In short, don’t make too much of Pakistan’s current shortage of dollars. It’s a sign of poor financial discipline, but it’s not a major worry for other economies.
Is Pakistan economy nearing collapse?
No. I don’t think there is any significant chance of Pakistan completely collapsing as a state anytime in the near future. This is not to say that the country does not suffer from multiple problems at the moment. The current economic crisis, political instability, current floods, etc. However, these issues are unlikely to result in a complete collapse of the country. The only situation that would result in a collapse would be a civil war. The likelihood of an actual civil war (like the one in 1971) is quite insignificant.
What is more likely is that we may see the worst economic situation within Pakistan in the entire history of the country. Negligible economic growth, depreciating currency, rapidly rising inflation, energy crisis, frequent power outages, and shortages. The end result of which will be a reduction in the quality of life, rise in nation-wide poverty, and dwindling middle-class. None of that bodes well for Pakistan; especially considering that no one (political party or military) has any real way out of the problems. However, a completely collapse of the state is unlikely.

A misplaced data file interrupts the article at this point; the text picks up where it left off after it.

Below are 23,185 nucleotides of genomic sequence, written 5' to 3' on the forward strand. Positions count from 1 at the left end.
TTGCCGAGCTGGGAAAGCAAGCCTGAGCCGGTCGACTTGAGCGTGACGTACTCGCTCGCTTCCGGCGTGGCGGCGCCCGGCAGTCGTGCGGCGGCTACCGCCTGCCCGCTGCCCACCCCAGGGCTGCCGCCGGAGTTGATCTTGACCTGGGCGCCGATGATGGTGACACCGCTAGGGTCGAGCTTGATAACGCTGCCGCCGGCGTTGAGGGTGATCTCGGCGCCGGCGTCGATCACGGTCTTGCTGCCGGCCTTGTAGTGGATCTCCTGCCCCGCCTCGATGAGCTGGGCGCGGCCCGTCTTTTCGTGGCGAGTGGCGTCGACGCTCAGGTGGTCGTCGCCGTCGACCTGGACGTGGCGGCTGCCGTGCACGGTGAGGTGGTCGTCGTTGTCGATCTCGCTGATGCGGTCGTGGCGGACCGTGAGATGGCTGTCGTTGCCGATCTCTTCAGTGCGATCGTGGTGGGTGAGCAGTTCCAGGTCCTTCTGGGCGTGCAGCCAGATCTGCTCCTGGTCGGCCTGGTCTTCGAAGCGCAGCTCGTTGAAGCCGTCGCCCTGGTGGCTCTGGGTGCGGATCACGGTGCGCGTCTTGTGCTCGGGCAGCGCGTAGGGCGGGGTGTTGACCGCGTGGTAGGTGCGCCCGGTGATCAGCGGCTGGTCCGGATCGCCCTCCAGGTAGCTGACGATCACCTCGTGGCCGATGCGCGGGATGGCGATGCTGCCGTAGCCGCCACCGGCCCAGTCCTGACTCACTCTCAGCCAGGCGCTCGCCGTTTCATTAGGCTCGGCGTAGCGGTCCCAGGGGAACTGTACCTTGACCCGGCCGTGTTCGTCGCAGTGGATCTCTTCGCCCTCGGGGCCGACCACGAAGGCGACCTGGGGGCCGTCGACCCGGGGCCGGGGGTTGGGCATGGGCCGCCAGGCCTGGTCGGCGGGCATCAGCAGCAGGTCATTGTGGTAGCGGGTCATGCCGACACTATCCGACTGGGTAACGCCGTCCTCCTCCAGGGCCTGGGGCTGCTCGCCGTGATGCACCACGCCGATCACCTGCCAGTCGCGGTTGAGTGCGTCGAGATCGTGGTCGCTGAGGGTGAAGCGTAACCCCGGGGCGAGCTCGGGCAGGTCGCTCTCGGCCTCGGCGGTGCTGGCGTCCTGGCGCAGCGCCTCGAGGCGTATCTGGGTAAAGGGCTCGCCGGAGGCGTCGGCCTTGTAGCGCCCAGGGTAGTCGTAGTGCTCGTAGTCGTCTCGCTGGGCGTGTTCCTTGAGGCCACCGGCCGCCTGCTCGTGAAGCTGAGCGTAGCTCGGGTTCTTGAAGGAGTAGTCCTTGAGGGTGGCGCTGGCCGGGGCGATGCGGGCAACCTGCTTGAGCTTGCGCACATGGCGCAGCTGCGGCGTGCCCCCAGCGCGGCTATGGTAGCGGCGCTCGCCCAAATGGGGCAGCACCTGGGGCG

My prediction based on past and current trends is that Pakistan will continue to drag on into the future. Not thriving or improving by any means anytime in the near future. Things are going to get a lot worse before they start to get better. A path of slow decline.
What to do?
Pakistan needs to adopt a comprehensive economic policy to deal with this situation. It means that the government shouldn’t borrow any more money, increase the exports, decrease the spending and adopt positive austerity measures. Most importantly, it should stop once and for all misusing public funds for the personal business of politicians, bureaucrats or military men.
Remember that, Pakistan is not a poor third world country by any means. This beautiful country is handled very badly by successive governments.
More from TNF: What happens if Pakistan defaults on its loans?
Do you know that Pakistan is blessed with five good long rivers and with amazing network of canals systems? This canal system irrigates the huge agriculture fertile plain fields all around year, amazingly without much modern equipment. It grows almost every known crop in abundance, in the millions and the millions of tons. Utilize this for the export.
Moreover, there are wonderful opportunities in IT, media, digital space and new technologies that Pakistan can rely upon with a clear policy focus.